Here's our summary of key economic events over the weekend that affect New Zealand with news the long-anticipated rise of robots and AI may now be happening, and will bring a new surge in productivity.
But first up we should note that the Australian petrol retailer and distributor Ampol (ex-Caltex in Australia) is apparently in "advanced talks" to take over our listed Z Energy (ZEL, #22). Z Energy also operate the Caltex brand in New Zealand. If this deal proceeds, it will take $1.6 bln out of the NZX50, but the local shareholders will end up with these funds of course, including many KiwiSaver funds.
And in different energy news, Swedish carmaker Volvo (owned by China's Geely Motors) has taken delivery of fossil-fuel-free steel and plans to make cars from it, demonstration ones to start. The iron ore mines and the steel making process was all powered by green hydrogen (hydrogen produced from hydro electricity).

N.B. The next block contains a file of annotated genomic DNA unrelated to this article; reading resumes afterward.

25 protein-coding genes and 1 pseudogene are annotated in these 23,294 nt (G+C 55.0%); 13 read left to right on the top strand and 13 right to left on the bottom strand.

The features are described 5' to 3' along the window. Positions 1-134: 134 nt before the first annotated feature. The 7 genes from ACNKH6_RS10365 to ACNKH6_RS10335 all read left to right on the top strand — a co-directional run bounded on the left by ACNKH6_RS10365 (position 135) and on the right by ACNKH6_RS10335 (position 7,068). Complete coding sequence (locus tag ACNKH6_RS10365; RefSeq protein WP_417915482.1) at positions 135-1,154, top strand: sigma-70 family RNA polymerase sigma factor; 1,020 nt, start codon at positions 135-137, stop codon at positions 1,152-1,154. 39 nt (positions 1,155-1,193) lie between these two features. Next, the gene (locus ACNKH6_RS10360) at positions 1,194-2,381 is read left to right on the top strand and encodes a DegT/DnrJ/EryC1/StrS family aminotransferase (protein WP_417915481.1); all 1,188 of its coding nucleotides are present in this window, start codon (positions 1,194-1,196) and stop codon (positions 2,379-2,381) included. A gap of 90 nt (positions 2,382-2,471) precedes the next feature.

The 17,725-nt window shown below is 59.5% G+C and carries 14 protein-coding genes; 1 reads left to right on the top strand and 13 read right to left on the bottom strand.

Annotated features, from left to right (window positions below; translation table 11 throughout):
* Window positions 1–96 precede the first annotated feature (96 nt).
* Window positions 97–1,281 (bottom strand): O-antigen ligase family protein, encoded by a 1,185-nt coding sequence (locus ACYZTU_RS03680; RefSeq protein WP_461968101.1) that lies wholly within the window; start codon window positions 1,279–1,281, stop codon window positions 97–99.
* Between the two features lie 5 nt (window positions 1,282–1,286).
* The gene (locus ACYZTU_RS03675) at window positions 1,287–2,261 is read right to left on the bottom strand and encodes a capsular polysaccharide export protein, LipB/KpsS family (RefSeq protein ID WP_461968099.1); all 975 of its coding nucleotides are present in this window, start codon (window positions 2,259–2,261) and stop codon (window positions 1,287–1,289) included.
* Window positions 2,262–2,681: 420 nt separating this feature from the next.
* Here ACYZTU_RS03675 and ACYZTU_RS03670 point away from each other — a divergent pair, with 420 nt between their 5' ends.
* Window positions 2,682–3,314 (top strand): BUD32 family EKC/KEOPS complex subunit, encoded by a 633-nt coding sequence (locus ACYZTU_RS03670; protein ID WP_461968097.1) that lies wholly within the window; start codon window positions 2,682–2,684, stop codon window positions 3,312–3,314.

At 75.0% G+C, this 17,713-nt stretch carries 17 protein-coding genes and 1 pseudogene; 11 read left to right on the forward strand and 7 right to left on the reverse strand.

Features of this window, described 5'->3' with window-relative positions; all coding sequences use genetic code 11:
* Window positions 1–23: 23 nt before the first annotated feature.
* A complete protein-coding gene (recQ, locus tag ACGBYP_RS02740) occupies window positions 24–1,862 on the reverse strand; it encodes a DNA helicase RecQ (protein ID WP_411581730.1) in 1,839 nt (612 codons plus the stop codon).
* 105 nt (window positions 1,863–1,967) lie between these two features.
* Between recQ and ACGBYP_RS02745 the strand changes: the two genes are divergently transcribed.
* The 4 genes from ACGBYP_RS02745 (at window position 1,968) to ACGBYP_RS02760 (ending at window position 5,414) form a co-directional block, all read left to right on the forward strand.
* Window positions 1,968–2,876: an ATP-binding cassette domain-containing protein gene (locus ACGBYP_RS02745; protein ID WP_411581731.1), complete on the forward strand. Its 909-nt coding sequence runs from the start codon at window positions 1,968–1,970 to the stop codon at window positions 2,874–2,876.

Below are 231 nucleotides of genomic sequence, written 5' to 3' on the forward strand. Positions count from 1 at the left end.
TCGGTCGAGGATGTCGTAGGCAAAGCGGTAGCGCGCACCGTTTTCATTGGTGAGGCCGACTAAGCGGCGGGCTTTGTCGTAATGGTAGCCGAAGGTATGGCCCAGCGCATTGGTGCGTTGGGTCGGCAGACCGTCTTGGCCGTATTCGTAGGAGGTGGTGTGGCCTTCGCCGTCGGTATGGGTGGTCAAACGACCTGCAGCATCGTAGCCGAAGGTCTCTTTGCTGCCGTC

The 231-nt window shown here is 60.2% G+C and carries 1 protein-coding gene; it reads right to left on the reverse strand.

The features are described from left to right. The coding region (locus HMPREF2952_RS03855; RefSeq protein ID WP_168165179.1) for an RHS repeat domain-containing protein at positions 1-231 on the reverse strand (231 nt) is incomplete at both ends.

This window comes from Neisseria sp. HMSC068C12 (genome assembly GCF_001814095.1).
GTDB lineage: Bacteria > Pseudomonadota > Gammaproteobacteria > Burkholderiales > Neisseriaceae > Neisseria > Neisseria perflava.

The annual Jackson Hole meeting of central bankers is to be another 'virtual' event in 2021, mirroring its 2020 edition. This year the focus will be on 'the uneven economy" and will start on Saturday, NZT.
One aspect may well be about how jobs aren't quite bouncing back as anticipated. This may well be because the pandemic has allowed job-replacing robots to gain ascendency. There was a lot of talk about such a move after the GFC, but it is now apparent firms did the work without rolling this technology out at scale. But that work has now been done and scale rollouts are now happening. It is expected to usher in a 'game-changing' burst of productivity - more output for the same or less labour inputs.
AI will also be a core part of the new jobs landscape, and sure to bring to the surface many concerns.